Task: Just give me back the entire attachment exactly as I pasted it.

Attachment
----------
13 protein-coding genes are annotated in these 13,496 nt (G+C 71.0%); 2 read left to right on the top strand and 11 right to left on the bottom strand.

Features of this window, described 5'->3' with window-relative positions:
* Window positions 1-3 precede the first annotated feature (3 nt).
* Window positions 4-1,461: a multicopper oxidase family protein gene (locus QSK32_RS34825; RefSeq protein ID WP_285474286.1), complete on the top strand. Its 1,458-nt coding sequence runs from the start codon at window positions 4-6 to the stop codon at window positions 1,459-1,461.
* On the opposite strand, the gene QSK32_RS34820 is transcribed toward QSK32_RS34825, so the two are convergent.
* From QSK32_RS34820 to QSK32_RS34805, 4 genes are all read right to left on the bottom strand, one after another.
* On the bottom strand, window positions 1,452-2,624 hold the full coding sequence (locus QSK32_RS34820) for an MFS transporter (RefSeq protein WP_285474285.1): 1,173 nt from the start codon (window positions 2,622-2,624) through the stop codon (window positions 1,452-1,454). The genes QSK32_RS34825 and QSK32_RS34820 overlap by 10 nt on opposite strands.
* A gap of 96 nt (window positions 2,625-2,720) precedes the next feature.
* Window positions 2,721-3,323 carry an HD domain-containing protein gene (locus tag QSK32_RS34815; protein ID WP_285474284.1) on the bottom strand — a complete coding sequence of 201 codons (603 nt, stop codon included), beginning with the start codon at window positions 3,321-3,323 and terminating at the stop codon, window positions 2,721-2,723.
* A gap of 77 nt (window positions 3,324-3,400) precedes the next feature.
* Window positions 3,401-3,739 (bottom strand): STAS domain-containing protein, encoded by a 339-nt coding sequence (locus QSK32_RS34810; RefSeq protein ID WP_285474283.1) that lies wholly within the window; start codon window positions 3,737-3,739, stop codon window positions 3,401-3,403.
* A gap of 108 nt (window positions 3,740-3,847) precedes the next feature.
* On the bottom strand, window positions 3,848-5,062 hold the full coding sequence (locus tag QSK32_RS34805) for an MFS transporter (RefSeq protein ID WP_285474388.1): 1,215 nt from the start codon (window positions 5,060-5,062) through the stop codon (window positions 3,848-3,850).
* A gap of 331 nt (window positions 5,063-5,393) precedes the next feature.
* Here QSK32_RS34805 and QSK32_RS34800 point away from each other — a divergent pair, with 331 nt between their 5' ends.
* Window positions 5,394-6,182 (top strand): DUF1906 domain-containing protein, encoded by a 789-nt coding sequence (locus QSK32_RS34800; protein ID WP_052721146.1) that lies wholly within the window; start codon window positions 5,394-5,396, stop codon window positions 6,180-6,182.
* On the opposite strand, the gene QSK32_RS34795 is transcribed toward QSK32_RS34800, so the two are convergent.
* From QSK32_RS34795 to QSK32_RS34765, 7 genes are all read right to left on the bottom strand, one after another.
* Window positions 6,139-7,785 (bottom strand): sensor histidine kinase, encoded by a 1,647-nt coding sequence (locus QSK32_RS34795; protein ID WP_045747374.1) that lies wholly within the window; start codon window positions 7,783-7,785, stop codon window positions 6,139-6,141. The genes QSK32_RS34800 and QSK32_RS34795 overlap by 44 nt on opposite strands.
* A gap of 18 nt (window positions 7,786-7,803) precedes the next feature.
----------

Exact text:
13 protein-coding genes are annotated in these 13,496 nt (G+C 71.0%); 2 read left to right on the top strand and 11 right to left on the bottom strand.

Features of this window, described 5'->3' with window-relative positions:
* Window positions 1-3 precede the first annotated feature (3 nt).
* Window positions 4-1,461: a multicopper oxidase family protein gene (locus QSK32_RS34825; RefSeq protein ID WP_285474286.1), complete on the top strand. Its 1,458-nt coding sequence runs from the start codon at window positions 4-6 to the stop codon at window positions 1,459-1,461.
* On the opposite strand, the gene QSK32_RS34820 is transcribed toward QSK32_RS34825, so the two are convergent.
* From QSK32_RS34820 to QSK32_RS34805, 4 genes are all read right to left on the bottom strand, one after another.
* On the bottom strand, window positions 1,452-2,624 hold the full coding sequence (locus QSK32_RS34820) for an MFS transporter (RefSeq protein WP_285474285.1): 1,173 nt from the start codon (window positions 2,622-2,624) through the stop codon (window positions 1,452-1,454). The genes QSK32_RS34825 and QSK32_RS34820 overlap by 10 nt on opposite strands.
* A gap of 96 nt (window positions 2,625-2,720) precedes the next feature.
* Window positions 2,721-3,323 carry an HD domain-containing protein gene (locus tag QSK32_RS34815; protein ID WP_285474284.1) on the bottom strand — a complete coding sequence of 201 codons (603 nt, stop codon included), beginning with the start codon at window positions 3,321-3,323 and terminating at the stop codon, window positions 2,721-2,723.
* A gap of 77 nt (window positions 3,324-3,400) precedes the next feature.
* Window positions 3,401-3,739 (bottom strand): STAS domain-containing protein, encoded by a 339-nt coding sequence (locus QSK32_RS34810; RefSeq protein ID WP_285474283.1) that lies wholly within the window; start codon window positions 3,737-3,739, stop codon window positions 3,401-3,403.
* A gap of 108 nt (window positions 3,740-3,847) precedes the next feature.
* On the bottom strand, window positions 3,848-5,062 hold the full coding sequence (locus tag QSK32_RS34805) for an MFS transporter (RefSeq protein ID WP_285474388.1): 1,215 nt from the start codon (window positions 5,060-5,062) through the stop codon (window positions 3,848-3,850).
* A gap of 331 nt (window positions 5,063-5,393) precedes the next feature.
* Here QSK32_RS34805 and QSK32_RS34800 point away from each other — a divergent pair, with 331 nt between their 5' ends.
* Window positions 5,394-6,182 (top strand): DUF1906 domain-containing protein, encoded by a 789-nt coding sequence (locus QSK32_RS34800; protein ID WP_052721146.1) that lies wholly within the window; start codon window positions 5,394-5,396, stop codon window positions 6,180-6,182.
* On the opposite strand, the gene QSK32_RS34795 is transcribed toward QSK32_RS34800, so the two are convergent.
* From QSK32_RS34795 to QSK32_RS34765, 7 genes are all read right to left on the bottom strand, one after another.
* Window positions 6,139-7,785 (bottom strand): sensor histidine kinase, encoded by a 1,647-nt coding sequence (locus QSK32_RS34795; protein ID WP_045747374.1) that lies wholly within the window; start codon window positions 7,783-7,785, stop codon window positions 6,139-6,141. The genes QSK32_RS34800 and QSK32_RS34795 overlap by 44 nt on opposite strands.
* A gap of 18 nt (window positions 7,786-7,803) precedes the next feature.